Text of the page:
#1
Since everyone here in the MT forums seem to have different views on what modes really are and what they're used for, lets try to get a general consensus of what they are so people asking questions don't become confused.
#2
The people that actually know what they are don't have different views on that, only different views on how to use them.

If I say that a mode is a scale starting and ending on a different scale degree than the tonic of a major or minor scale, I think most people would agree.
#3
Quote by pwrmax
The people that actually know what they are don't have different views on that, only different views on how to use them.

If I say that a mode is a scale starting and ending on a different scale degree than the tonic of a major or minor scale, I think most people would agree.

i agree with the first part, disagree with the second.

a mode is not a scale in itself per se, but a way to express different tonal qualities of a key by playing a scale with note from a different key. ie, a bluesy sound in the key of A could be played in A mixolydian, which the only difference from an A major is the G instead of the G#.
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#4
Quote by pwrmax
If I say that a mode is a scale starting and ending on a different scale degree than the tonic of a major or minor scale, I think most people would agree.

I'm still beginning to learn them but that sounds pretty spot on.

Edit: Plus what TK1 said about the tonal qualities.
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Last edited by FacetOfChaos at Aug 17, 2009,
#5
Quote by pwrmax
The people that actually know what they are don't have different views on that, only different views on how to use them.

If I say that a mode is a scale starting and ending on a different scale degree than the tonic of a major or minor scale, I think most people would agree.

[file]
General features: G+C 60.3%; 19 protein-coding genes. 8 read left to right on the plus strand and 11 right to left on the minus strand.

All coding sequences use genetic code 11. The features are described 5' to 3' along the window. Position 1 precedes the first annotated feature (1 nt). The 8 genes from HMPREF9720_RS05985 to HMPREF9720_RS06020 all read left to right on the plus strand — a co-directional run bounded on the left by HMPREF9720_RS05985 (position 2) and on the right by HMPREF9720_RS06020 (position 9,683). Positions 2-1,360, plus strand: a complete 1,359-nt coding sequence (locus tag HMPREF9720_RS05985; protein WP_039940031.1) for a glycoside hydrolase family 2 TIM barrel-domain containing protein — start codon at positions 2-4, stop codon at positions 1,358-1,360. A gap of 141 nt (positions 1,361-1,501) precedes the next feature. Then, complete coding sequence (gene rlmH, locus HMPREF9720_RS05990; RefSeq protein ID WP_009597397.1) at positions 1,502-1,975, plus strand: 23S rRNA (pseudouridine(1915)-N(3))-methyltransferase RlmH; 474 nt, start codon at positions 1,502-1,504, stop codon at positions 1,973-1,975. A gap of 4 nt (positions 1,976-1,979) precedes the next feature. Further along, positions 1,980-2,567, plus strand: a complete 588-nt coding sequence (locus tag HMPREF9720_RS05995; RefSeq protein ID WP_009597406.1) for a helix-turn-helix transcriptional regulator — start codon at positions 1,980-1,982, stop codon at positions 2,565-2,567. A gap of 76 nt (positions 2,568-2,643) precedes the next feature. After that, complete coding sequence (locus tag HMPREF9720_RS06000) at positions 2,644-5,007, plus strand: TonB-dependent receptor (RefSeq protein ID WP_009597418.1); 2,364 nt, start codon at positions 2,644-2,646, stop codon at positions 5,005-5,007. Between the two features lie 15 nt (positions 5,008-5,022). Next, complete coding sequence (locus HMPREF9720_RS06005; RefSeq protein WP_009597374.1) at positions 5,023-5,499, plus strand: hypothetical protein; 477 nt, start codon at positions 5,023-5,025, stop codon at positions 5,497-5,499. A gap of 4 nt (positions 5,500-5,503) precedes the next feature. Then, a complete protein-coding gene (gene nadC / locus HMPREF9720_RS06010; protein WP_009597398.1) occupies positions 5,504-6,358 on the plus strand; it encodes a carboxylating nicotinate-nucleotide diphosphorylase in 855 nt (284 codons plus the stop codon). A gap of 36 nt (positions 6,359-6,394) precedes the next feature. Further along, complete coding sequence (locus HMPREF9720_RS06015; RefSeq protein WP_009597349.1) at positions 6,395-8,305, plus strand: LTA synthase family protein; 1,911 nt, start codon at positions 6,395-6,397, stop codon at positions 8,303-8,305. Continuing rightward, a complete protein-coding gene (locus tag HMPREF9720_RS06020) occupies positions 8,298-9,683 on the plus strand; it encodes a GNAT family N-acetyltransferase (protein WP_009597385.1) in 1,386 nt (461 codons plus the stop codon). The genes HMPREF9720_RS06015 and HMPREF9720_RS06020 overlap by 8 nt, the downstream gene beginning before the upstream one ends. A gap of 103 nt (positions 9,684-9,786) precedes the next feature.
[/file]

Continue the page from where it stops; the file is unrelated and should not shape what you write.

I agree although it should be clarified that there are different modes for natural minor and harmonic minor.
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#6
modes are major/minor scales played over a different key. an A major over the key of A is A ionian (no change from an A major). a G Major over the key of A is A dorian, but also G ionian.

major/minor modes should be compared to their major/minor (ionian/aeolian) counterparts of the key, then when using them, revolve around the differences to bring out the tone of that specific mode.
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#7
I think the only reason the ionian and aeolian mode are more prominent is because the respective tonic/subdominant/dominant chords are all the same quality which leads to a more stable harmony.
#8
Anyone have any examples or backing tracks which I can use the modes over?

Or, can anyone tell me what would definately be considered a modal progression for each mode?

Like say, Dmaj - Cmaj, over and over and over, you could definately solo out over that using D Mixolydian mode, right?

Like, tips or even a "guide" on how to create a modal progression, which without a doubt - WILL be a modal progression.
Last edited by King Turi at Aug 17, 2009,
#10
Quote by King Turi
Like, tips or even a "guide" on how to create a modal progression, which without a doubt - WILL be a modal progression.

Try starting it out as a major or minor progression to establish the tonic and then modulate. Example would be starting out in D minor and then dropping the F# and switching over to D dorian. Try and include at least one pivot chord that fits in both keys.
#11
Modes are scales formed from different degrees in a scale. So in C major, you could start the scale at D instead of C, so it would be 'D E F G A B C'.

Even though it doesn't go out of key, it still gives it a different feel because it starts on a different tonic, so the intervals between each note and the tonic are different, but none of the notes changed themselves. This causes new relationships to form, and thus the different feel.

So if you played a I IV V I progression in C major (C D E F G A B), and then played that same progression in a different mode [D Dorian] (D E F G A B C), it would sound alot different (probably 'sadder') because the intervals (the relationships) between the tonic and the other degrees have changed. I pretty much view it as a way of playing out of key, but not really playing out of key.

I have really no idea how clear I was on that, or if I'm wrong or not... Someone correct me if I am.
Last edited by Dregen at Aug 17, 2009,
#12
Okay, here's what I believe to be the problem.

Modes as used in modal vamp style (true modal playing), have been used in such a way by shredders/virtuoso's (mainly), that our ears recognize them even out of context.